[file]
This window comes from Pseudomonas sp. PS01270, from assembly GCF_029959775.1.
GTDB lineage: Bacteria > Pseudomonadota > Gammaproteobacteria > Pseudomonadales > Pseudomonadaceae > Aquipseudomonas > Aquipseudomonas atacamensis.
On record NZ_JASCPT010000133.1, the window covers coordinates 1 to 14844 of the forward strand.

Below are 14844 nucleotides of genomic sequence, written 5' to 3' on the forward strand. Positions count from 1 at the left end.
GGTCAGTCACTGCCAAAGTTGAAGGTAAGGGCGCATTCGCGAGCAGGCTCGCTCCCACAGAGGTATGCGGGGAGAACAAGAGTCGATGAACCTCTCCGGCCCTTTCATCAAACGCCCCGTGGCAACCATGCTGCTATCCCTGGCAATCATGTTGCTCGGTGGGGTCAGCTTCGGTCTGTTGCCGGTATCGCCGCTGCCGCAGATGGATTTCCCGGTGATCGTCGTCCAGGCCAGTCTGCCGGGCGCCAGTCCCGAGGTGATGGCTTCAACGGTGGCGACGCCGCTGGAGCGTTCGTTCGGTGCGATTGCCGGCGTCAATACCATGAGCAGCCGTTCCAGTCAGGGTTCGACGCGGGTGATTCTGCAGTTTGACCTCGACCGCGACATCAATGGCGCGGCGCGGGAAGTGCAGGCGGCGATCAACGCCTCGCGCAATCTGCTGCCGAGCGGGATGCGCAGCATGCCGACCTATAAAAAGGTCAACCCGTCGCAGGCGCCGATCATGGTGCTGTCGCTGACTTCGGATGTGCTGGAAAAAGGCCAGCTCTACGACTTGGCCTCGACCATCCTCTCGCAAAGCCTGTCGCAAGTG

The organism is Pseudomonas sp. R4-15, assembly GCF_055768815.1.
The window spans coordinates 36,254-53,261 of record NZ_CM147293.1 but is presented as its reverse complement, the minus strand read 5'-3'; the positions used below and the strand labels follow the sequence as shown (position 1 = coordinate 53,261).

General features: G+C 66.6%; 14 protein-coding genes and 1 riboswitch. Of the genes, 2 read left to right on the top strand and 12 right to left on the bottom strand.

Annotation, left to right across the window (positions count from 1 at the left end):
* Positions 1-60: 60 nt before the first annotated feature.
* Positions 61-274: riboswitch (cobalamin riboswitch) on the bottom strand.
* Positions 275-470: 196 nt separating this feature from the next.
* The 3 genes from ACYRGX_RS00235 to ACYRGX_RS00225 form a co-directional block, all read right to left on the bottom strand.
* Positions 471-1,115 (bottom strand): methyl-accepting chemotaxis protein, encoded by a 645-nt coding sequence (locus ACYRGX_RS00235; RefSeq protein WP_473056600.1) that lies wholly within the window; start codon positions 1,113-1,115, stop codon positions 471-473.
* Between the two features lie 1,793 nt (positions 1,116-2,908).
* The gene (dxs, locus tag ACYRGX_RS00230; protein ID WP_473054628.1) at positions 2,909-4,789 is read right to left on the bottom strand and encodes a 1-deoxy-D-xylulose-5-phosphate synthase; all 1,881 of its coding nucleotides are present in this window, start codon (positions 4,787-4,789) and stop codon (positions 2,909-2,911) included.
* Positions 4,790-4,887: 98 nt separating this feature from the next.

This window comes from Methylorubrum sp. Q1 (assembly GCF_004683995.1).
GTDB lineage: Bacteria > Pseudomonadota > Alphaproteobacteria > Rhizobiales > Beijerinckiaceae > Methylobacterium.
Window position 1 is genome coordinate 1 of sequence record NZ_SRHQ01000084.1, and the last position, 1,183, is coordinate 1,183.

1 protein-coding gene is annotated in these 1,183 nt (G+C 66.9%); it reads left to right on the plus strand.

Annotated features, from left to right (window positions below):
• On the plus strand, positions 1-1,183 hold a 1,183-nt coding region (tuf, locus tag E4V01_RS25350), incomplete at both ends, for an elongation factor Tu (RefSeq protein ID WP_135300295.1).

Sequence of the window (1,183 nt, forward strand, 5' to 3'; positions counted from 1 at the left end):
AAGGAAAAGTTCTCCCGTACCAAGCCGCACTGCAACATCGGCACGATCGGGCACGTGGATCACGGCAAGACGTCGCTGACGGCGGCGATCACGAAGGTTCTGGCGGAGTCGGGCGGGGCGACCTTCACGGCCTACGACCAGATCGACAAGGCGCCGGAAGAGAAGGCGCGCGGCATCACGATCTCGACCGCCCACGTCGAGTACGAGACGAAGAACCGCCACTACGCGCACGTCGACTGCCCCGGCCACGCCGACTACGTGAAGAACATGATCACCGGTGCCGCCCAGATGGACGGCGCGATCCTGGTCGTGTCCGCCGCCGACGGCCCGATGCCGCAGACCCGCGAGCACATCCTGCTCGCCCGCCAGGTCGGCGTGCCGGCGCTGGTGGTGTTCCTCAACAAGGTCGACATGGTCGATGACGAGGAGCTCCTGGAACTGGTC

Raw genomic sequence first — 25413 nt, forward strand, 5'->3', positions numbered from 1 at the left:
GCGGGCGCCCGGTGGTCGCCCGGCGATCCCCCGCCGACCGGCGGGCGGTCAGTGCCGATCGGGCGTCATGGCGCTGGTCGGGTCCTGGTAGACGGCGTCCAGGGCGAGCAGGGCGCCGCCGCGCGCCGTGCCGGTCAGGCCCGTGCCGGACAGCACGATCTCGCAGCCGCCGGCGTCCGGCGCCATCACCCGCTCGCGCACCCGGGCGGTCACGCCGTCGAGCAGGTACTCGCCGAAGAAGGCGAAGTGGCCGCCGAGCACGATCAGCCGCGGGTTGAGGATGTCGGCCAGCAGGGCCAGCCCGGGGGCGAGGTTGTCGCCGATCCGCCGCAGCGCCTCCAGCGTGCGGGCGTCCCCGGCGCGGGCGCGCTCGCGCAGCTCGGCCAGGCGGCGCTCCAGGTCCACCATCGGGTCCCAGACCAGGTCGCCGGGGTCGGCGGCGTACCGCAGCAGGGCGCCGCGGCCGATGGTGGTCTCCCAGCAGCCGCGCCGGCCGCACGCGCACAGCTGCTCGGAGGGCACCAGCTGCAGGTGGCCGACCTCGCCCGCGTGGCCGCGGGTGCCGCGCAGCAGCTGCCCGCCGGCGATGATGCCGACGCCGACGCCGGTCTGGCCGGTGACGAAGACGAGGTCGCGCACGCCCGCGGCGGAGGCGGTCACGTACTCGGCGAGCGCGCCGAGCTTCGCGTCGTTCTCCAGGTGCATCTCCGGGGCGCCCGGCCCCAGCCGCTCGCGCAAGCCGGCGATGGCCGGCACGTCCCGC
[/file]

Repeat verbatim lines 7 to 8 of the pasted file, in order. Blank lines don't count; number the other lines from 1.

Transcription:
The window spans coordinates 36,254-53,261 of record NZ_CM147293.1 but is presented as its reverse complement, the minus strand read 5'-3'; the positions used below and the strand labels follow the sequence as shown (position 1 = coordinate 53,261).

General features: G+C 66.6%; 14 protein-coding genes and 1 riboswitch. Of the genes, 2 read left to right on the top strand and 12 right to left on the bottom strand.